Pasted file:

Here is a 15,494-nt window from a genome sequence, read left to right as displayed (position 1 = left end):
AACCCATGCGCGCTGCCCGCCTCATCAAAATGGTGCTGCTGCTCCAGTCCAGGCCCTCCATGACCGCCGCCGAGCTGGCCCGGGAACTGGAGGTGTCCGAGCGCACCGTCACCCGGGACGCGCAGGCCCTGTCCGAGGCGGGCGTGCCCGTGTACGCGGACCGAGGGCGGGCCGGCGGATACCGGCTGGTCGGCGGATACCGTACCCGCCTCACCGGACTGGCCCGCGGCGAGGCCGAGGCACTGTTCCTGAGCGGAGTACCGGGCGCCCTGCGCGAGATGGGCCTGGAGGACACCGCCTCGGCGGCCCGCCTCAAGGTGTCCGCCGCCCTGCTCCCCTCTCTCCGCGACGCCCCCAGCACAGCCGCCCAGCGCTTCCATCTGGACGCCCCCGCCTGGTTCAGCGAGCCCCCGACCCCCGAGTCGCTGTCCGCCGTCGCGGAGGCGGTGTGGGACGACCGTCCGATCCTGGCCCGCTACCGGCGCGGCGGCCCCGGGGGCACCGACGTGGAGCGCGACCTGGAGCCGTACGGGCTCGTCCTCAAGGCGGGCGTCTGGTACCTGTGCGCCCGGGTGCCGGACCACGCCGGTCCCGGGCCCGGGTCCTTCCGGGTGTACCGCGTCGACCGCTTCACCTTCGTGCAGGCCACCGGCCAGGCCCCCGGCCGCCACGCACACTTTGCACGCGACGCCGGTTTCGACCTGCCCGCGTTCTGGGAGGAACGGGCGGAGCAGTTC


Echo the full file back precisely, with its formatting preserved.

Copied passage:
Here is a 15,494-nt window from a genome sequence, read left to right as displayed (position 1 = left end):
AACCCATGCGCGCTGCCCGCCTCATCAAAATGGTGCTGCTGCTCCAGTCCAGGCCCTCCATGACCGCCGCCGAGCTGGCCCGGGAACTGGAGGTGTCCGAGCGCACCGTCACCCGGGACGCGCAGGCCCTGTCCGAGGCGGGCGTGCCCGTGTACGCGGACCGAGGGCGGGCCGGCGGATACCGGCTGGTCGGCGGATACCGTACCCGCCTCACCGGACTGGCCCGCGGCGAGGCCGAGGCACTGTTCCTGAGCGGAGTACCGGGCGCCCTGCGCGAGATGGGCCTGGAGGACACCGCCTCGGCGGCCCGCCTCAAGGTGTCCGCCGCCCTGCTCCCCTCTCTCCGCGACGCCCCCAGCACAGCCGCCCAGCGCTTCCATCTGGACGCCCCCGCCTGGTTCAGCGAGCCCCCGACCCCCGAGTCGCTGTCCGCCGTCGCGGAGGCGGTGTGGGACGACCGTCCGATCCTGGCCCGCTACCGGCGCGGCGGCCCCGGGGGCACCGACGTGGAGCGCGACCTGGAGCCGTACGGGCTCGTCCTCAAGGCGGGCGTCTGGTACCTGTGCGCCCGGGTGCCGGACCACGCCGGTCCCGGGCCCGGGTCCTTCCGGGTGTACCGCGTCGACCGCTTCACCTTCGTGCAGGCCACCGGCCAGGCCCCCGGCCGCCACGCACACTTTGCACGCGACGCCGGTTTCGACCTGCCCGCGTTCTGGGAGGAACGGGCGGAGCAGTTC